So, here are my very first guest blog posts for Omaha Steaks' SteakBytes Blog...check them out and let me know what you think!

Rapid Roast Teriyaki Pork Tenderloin with Pineapple Fried Rice

Beef Wellington Bites with Red Wine Rosemary Dipping Sauce

I'll continue to share my monthly posts here on SavoryGirl, but if you want to keep an eye on them yourself my page on the Omaha Steaks SteakBytes Blog can be found here.
Roasted Rapini & Tomatoes

This is our absolutely favorite side veggie dish and if you've been following my menus at all you probably already know that!  You've seen roasted rapini and tomatoes  on my weekly menus a lot so I thought it was about time that I tell you how I make it. It's super simple and once you try it I bet it will end up as a part of your regular rotation as well. 1 large head of Rapini (also known as Broccoli Rabe) 1 pint of cherry or grape tomatoes (or large tomatoes cut into small chunks) 1-2 TBS olive oil 1 tsp garlic powder salt & pepper to taste Preheat the oven to 400°F
Candy-Stripe Beet & Carrot Slaw

 

This is a Bon Appétit recipe that we discovered last summer and totally forgot about until recently. It's so simple and delicious that now that we've rediscovered it it will become a regular part of our summer rotation so I thought I would share it here for others to enjoy.

The most labor intensive part of the recipe is julienning the beets and carrots, but if you're like me and you find chopping kind of soothing and relaxing you won't mind it. If you're not like me and even if you're not super handy with a knife it only takes 20 minutes max. Oh, and if that's the case, a quick definition -  julienne means to cut into small match-stick shaped pieces.
Cranberry-Pepper Jelly

If you've been reading my blog at all over the past week or so, you're probably sick of hearing me talk about this Cranberry-Pepper Jelly! But I promise, this will be it on this topic...at least until next year. I know it probably seems odd that I'm providing the recipe in this post after Thanksgiving, but this condiment is so yummy and versatile that it lives well past Turkey Day. Fantastic on turkey sandwiches of course, but also great with baked brie or really paired with any cheese. It also makes a nice cracker dip along with some cream cheese. This cranberry-pepper jelly knows no bounds and it's super easy to make as well. The recipe is from the 2011 Thanksgiving issue of Bon Appétit with only a couple of very minor SavoryGirl adaptions.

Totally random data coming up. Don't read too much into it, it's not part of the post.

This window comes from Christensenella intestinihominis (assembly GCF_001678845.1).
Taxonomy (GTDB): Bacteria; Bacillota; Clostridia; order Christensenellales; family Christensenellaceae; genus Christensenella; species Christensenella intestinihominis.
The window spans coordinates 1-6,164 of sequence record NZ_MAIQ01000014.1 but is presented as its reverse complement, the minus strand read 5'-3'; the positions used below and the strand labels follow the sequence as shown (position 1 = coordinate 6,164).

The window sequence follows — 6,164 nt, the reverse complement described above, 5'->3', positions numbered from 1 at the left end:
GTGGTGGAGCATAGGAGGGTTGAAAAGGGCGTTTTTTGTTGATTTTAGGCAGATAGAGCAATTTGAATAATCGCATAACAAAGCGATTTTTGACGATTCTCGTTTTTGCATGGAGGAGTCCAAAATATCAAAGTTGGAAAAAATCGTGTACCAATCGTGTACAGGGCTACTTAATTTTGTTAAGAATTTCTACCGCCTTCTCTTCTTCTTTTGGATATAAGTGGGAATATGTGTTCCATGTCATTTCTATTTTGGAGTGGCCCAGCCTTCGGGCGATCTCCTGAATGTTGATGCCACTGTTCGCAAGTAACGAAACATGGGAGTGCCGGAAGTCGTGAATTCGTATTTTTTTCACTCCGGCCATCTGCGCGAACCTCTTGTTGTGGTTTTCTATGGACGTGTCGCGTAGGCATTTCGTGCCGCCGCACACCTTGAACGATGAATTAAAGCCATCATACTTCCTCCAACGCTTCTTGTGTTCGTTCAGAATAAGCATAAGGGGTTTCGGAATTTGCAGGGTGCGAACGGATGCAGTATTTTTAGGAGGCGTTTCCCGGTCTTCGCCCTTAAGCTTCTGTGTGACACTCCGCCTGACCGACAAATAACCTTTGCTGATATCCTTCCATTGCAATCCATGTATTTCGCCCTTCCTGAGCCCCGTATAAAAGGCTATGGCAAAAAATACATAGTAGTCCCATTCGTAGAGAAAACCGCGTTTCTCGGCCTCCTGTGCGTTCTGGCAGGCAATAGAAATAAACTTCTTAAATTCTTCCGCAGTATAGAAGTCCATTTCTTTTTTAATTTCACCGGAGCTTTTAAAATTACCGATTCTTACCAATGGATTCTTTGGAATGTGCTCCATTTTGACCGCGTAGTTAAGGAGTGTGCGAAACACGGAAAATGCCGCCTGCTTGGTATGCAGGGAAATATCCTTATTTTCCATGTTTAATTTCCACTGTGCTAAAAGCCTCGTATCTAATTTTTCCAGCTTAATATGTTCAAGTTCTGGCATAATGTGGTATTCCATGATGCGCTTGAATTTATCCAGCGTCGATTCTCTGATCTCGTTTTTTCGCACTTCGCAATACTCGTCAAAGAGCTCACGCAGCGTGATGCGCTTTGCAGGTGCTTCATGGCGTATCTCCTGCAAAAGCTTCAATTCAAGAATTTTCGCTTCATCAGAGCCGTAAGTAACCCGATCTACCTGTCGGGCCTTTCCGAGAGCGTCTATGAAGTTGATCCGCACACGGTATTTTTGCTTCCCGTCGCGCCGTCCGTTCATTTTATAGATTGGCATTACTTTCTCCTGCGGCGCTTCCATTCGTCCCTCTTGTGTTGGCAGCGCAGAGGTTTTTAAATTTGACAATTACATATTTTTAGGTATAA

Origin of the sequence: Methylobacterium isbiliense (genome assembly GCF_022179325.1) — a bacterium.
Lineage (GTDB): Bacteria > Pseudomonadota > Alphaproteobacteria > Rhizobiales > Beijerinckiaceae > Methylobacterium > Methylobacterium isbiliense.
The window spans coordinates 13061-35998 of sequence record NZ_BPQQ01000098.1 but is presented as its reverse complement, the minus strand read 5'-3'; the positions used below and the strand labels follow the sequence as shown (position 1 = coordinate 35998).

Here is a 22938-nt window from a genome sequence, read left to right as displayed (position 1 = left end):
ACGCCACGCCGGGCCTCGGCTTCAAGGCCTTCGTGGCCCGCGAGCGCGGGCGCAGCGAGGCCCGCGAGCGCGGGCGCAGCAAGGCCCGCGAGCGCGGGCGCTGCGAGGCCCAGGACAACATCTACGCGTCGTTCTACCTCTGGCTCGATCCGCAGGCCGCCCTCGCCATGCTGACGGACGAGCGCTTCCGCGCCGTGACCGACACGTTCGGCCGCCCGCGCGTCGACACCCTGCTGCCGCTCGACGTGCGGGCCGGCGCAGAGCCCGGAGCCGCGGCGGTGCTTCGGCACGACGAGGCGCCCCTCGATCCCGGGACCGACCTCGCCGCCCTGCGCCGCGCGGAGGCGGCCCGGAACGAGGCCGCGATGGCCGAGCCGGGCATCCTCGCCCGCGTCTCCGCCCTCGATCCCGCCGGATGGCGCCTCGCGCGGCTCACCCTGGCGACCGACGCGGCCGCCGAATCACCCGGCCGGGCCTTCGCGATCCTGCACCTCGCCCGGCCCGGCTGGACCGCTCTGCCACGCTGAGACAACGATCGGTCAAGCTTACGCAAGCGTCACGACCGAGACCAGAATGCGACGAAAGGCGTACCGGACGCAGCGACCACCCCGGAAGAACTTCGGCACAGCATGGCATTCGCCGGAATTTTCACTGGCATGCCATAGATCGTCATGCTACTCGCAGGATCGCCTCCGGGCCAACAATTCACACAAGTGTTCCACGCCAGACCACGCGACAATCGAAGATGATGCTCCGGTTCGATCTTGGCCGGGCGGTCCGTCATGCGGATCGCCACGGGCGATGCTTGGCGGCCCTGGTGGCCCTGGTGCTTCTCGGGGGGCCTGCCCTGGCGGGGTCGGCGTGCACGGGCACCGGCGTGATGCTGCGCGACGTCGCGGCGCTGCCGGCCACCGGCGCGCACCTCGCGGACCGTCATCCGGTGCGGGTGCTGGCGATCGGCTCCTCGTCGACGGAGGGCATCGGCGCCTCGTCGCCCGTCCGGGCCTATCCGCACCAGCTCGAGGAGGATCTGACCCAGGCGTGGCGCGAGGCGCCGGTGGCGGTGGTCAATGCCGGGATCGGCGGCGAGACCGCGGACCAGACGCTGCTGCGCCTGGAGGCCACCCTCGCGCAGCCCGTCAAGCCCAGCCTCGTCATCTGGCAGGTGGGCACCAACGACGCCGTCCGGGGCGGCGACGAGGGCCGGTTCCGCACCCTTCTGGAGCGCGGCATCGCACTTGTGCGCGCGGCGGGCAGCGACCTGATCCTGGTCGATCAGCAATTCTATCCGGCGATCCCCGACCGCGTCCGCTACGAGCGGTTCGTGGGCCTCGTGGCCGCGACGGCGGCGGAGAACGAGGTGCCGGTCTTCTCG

So first things first...the ingredients. Super simple ingredients here along with a heavy-bottomed pan and you're ready to go:

Orecchiette with Melon, Pancetta, Ricotta Salata & Mint

This is phenomenal.  I almost don't want to write anymore than that...just phenomenal. I know it's a bit summery for this time of year, but if you still have some melon in season in your area make this immediately.  If not, make sure to mark it down somewhere for next summer so you don't forget to make it!  It's a fresh, heartier take on the classic prosciutto with melon appetizer. The mint is a divine addition (versus the more traditional basil) and the flaky, salty ricotta salata balances the sweetness of the melon perfectly.

The original recipe from Bon Appétit can be found here.

As a shortcut we used diced pancetta instead of thinly sliced pancetta that you have to break into bite size pieces, but either approach works. We also used more melon than it called for simply because the orange honeydew we had from the farmer's market was so juicy, sweet and amazing.  Otherwise, this recipe is perfect as is. This salad would be great cold as a side dish (you would knock the socks off of your BBQ buddies if you brought this along) or warm as a main dish as we served it. You really can't go wrong with this one...make it soon and make it often!

Brown Rice Salad with Crunchy Sprouts and Seeds